October 27, 2020
Reckless and undiplomatic rhetoric about China from a number of Coalition MPs are putting needless pressure on coal jobs at a time of uncertainty in our trade relationship.
China buys about $15 billion worth of Australian coal every year. That doesn’t mean we should never criticise China. We need a robust relationship that acknowledges our differences.
But a relationship of this complexity and importance, at a time of such global uncertainty, must be responsibly managed by senior ministers and not left to headline-grabbers like Eric Abetz, George Canavan and Matt Canavan.
I wrote to Resources Minister Keith Pitt to express my concerns and ask him to pull his colleagues into line to protect Australian coal jobs. Here’s my letter:
I write requesting your urgent attention regarding the most serious and immediate threat currently facing Australian coal jobs – the undiplomatic, reckless and sometimes bizarre anti-China rhetoric from a number of your colleagues in government.
As you would know, Chinese steel mills and state-owned utilities have been ordered by the Chinese Government to stop buying Australian coking and thermal coal. This is no idle threat. BHP and others have confirmed to us that Chinese customers have asked for deferrals of their coal orders.
I know there are some suggestions in the media that China’s shift away from Australian coal is being driven more by market factors rather than politics. This is, as I imagine you recognise, nothing more than self-delusion by those who seek to wish away the acute importance of coal to China’s energy and steel-making needs.
On a pure market basis, Australian coal presents as the most efficient and attractive option to Chinese buyers. But as has been made abundantly clear, the Chinese Government is willing to direct Chinese coal customers to accept less attractive options if it believes this will serve a national ‘face saving’ purpose.
It is, of course, impossible to quantify the precise value of ‘face saving’ to the Chinese regime. What is abundantly clear, however, is that aggressive and intemperate anti-China sentiment from figures in the government are tilting that equation hard against the interests of Australian coal jobs.
Examples of this in 2020 are numerous and I will not seek to list them here. But in just the past few days I note, for example, that Senator Eric Abetz has refused to apologise after bizarrely demanding three Chinese-Australians publicly condemn “the Chinese Communist party dictatorship.”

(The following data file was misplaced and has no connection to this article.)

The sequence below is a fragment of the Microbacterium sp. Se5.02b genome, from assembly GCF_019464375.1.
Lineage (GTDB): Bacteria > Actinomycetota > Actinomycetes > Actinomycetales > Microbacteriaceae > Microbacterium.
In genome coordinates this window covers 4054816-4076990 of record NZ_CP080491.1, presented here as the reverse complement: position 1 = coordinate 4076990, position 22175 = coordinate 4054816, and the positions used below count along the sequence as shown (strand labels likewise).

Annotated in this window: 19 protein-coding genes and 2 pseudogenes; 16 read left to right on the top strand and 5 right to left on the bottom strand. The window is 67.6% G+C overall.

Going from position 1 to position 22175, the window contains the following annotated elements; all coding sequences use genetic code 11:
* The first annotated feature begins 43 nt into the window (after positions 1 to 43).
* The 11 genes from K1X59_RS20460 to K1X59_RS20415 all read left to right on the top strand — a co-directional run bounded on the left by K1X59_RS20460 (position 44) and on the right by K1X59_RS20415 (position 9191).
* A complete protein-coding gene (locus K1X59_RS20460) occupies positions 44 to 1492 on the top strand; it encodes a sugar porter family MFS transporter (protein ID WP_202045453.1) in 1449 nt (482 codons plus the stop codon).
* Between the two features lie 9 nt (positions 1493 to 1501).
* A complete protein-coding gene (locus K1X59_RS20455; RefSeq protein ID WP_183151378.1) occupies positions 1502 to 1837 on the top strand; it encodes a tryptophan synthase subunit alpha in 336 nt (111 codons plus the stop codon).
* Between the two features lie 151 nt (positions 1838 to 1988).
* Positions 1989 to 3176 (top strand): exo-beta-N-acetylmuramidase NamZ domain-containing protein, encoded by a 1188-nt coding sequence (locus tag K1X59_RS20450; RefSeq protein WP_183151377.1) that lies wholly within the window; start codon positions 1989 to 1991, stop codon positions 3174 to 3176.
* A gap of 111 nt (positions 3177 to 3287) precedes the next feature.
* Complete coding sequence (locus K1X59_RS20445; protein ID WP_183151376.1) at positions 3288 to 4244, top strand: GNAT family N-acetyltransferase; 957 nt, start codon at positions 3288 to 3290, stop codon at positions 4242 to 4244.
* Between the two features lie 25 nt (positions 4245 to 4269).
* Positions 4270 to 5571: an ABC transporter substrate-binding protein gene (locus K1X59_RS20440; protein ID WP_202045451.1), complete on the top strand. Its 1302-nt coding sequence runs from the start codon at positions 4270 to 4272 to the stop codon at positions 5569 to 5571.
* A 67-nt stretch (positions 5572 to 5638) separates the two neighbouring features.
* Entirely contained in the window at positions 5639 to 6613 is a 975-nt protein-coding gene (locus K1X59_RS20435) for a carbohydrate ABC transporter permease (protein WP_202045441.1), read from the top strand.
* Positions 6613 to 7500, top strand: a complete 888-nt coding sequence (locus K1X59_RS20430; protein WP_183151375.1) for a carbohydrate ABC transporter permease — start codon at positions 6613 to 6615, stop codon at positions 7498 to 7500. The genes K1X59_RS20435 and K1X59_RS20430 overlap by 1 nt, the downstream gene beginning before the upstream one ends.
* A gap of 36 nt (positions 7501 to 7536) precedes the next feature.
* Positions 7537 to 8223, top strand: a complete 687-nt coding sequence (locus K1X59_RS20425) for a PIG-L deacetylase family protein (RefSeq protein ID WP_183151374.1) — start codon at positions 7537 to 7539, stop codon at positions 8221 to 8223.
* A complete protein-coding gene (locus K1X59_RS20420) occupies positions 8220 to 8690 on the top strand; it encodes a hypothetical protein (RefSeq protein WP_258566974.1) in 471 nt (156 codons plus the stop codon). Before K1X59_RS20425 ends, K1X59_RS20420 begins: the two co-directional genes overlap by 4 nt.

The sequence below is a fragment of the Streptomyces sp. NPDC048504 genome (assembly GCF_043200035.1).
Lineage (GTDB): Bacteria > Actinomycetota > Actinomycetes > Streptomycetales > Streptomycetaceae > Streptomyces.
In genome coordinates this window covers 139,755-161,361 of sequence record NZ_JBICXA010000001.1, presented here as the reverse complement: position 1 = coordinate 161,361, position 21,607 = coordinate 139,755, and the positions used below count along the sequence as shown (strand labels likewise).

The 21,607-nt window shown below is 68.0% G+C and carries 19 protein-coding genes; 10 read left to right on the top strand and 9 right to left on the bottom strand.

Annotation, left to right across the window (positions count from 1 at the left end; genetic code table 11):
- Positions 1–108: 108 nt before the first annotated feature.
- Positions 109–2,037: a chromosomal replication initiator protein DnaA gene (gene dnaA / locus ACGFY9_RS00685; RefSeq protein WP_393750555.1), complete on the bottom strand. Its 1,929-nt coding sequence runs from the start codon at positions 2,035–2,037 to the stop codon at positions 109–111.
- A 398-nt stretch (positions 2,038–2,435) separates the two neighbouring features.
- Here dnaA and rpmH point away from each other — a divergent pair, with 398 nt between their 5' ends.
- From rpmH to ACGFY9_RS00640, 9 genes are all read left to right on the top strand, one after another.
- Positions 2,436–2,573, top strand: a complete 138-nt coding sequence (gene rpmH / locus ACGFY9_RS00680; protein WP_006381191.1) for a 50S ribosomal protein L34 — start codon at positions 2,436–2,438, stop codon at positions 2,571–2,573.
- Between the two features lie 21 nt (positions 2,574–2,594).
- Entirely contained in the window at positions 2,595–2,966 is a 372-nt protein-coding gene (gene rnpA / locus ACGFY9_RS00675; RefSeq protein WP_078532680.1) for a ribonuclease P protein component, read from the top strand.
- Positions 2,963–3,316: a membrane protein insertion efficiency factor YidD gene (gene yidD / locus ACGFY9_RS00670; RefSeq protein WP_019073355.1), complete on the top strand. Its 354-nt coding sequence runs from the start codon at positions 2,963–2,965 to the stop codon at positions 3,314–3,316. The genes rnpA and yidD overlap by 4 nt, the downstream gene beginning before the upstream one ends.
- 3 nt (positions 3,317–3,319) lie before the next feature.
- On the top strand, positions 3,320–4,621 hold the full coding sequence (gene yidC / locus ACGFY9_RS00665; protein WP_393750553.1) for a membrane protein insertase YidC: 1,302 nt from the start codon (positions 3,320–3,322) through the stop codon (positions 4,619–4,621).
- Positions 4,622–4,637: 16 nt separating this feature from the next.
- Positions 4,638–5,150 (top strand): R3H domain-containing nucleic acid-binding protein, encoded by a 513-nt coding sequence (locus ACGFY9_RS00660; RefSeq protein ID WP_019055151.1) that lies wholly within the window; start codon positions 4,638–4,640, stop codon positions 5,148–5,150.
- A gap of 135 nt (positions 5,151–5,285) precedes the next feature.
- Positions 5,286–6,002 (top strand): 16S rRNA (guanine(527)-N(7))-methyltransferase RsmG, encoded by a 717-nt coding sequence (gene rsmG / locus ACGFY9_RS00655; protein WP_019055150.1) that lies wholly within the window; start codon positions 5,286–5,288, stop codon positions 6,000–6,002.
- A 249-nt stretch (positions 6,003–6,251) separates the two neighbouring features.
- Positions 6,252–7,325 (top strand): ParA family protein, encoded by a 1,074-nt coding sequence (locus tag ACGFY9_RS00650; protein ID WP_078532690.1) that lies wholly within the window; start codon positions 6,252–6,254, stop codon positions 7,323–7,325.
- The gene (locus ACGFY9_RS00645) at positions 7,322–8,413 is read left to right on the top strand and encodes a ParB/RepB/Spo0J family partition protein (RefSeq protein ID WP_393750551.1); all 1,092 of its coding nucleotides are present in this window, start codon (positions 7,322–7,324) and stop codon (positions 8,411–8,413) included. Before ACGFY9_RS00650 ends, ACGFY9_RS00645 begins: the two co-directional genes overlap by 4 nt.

Some of those Coalition MPs who represent coal regions and claim to support coal jobs, like Mackay-based MP George Christesen, are the most vocal in their attacks on China. I noted over the weekend that your predecessor Senator Matthew Canavan is suggesting that China’s rejection of our coal is a positive because it will encourage the construction of new coal plants in Australia. I know I don’t need to explain to you the stupidity of this argument. No number of new Australia coal plants could come remotely close to replacing the $15 billion annual demand for Australian coal that China creates.
To be clear, I am not suggesting the Australian Government adopt a supine position in relation to China. Our nations have always had differences of opinion and these differences should be expressed robustly and constructively.
What I am suggesting, however, is that the complex matter of the ‘national interest,’ as it relates to China, should be left to those senior enough to operate effectively in the space – namely the Prime Minister, the Foreign Minister, and the Trade Minister. Those government figures seeking to generate cheap headlines and name recognition from antagonising our most important trading partner should be pulled into line.
If this does not happen promptly the result will be devastating and ironic. Your government, which has claimed to champion Australia’s coal industry, will have done more to damage it than any other Australian government in history.
The threat to Australian coal jobs from the reckless undermining of our trade relationship with China is immediate and dire.
I hold serious concerns that thousands of coal miners could lose their jobs before Christmas.
Please urge your colleagues to immediately drop the pointless machismo on China and leave the diplomacy to cooler, more senior, and more rational heads in the government.
CFMEU Mining and Energy Division